Bits and Pieces
Stuff that doesn't fit anywhere else.
3/20/07 -- A kick-ass seafood lasagna:
Place Cheese Sauce ingredients in blender, blend till smooth, do not refrigerate.
Combine Red Sauce ingredients in a bowl, RESERVING THE BASIL FOR LATER, stir well.
Coarsely chop the shrimp and scallops into half-inch chunks, cut salmon into 1 inch chunks. Heat 1 tbsp. each butter and olive oil in heavy skillet, add shrimps, season with S&P, cook until just pink. Remove from pan, add another 1 tbsp. of oil and butter, and cook the scallops till just done, remove to a separate bowl. Spray the pan with cooking spray and do the salmon.
Saute the spinach with the oil and garlic, and immediately assemble the lasagna.
Drizzle some of the red sauce in the bottom of the lasagna pan, smooth it out to cover, layer it with all of the basil. Place a layer of noodles to cover, then spread a thin layer of cheese sauce. Dot this with the shrimp, mix in some of the salmon. Cover with another layer of noodles, then add a layer of red sauce, the sauteed spinach, and half the romano cheese. Add another layer of noodles, a layer of cheese sauce, and then the scallops, and the rest of the salmon. Cover with noodles, cover lightly with the remaining cheese and red sauces, then sprinkle on the Swiss cheese.
Bake in a preheated 350 oven for 45 minutes until bubbly and golden brown. Let sit 10 minutes before serving.
A fair amount of work, but worth it. I just came up with this about a year ago, and it's one of our favorite "special" dishes for company. The separate layers seem finicky, but really make a nice discovery as you cut and eat. Be sure your ricotta isn't too cold, or the blender blades will just blow a hole in the cheese and not blend properly.
9/9/06 -- The Pork and Onion recipe: Pre-heat your oven to 350. Take a piece of pork loin. Size doesn't really matter, I've done this with everything from a pound-and-a-half tenderloin to a 10 pound pork loin roast, so pick the right piece for your needs. Do NOT use a pork shoulder, yuck. Use a nice loin portion.
Take at least two large onions (large like the size of a baby's head); more if you have a bigger roast, and slice them pretty thin, just make thin rings, don't chop it up. The Cuisinart 2 mm disk works fine. When I did that ten pound roast I used six big onions, and it wasn't enough, so plan accordingly.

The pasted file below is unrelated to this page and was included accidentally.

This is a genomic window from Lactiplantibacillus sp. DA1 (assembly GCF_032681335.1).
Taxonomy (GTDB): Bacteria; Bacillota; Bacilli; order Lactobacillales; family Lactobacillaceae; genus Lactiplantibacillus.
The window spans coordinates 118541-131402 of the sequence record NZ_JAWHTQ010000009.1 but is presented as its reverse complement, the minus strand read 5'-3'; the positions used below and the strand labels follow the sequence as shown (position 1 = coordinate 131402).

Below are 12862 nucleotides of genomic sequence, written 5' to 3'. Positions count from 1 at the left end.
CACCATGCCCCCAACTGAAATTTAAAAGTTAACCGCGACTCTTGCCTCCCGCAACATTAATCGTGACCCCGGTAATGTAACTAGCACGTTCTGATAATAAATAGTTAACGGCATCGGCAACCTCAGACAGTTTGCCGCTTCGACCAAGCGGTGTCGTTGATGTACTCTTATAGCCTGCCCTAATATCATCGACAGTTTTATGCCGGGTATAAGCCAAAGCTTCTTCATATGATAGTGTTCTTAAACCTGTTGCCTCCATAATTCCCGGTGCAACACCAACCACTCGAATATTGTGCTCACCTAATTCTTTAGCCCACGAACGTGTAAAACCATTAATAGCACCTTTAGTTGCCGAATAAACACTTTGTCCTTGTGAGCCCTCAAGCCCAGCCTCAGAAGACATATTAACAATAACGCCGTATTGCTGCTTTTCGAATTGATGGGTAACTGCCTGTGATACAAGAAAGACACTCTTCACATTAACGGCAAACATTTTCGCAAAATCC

Take the pork and brown it on all sides: get some olive oil and a little butter hot in a big skillet and just flop the sucker around, and brown it all up. Now pile the onions into the skillet all around the pork, and do them up. Add a little salt and pepper at this point. Get the onions nice and tender, but not brown.
Then pick up the pork and drop it in a roasting pan. (The turkey recipe I adapted this from originally said to leave everything in the skillet, cover it, and let it go. I did that the first couple times, then I needed to make a big honking roast for 8 people...and quickly adapted to the idea of roasting the pork instead. Works just fine.)
Arrange the onions around the meat (i.e., dump 'em in there around the meat), and then add chicken broth almost to the top of the onions (be sure to use plenty of onion!). Add more salt and pepper. Cover and place in oven for about two hours: the broth keeps the meat from drying out, and the onions get all creamy. Serve with mashed potatoes, and be happy.
Copyright © 2008 Lew Bryson. All rights reserved. |
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Revised: March 20, 2007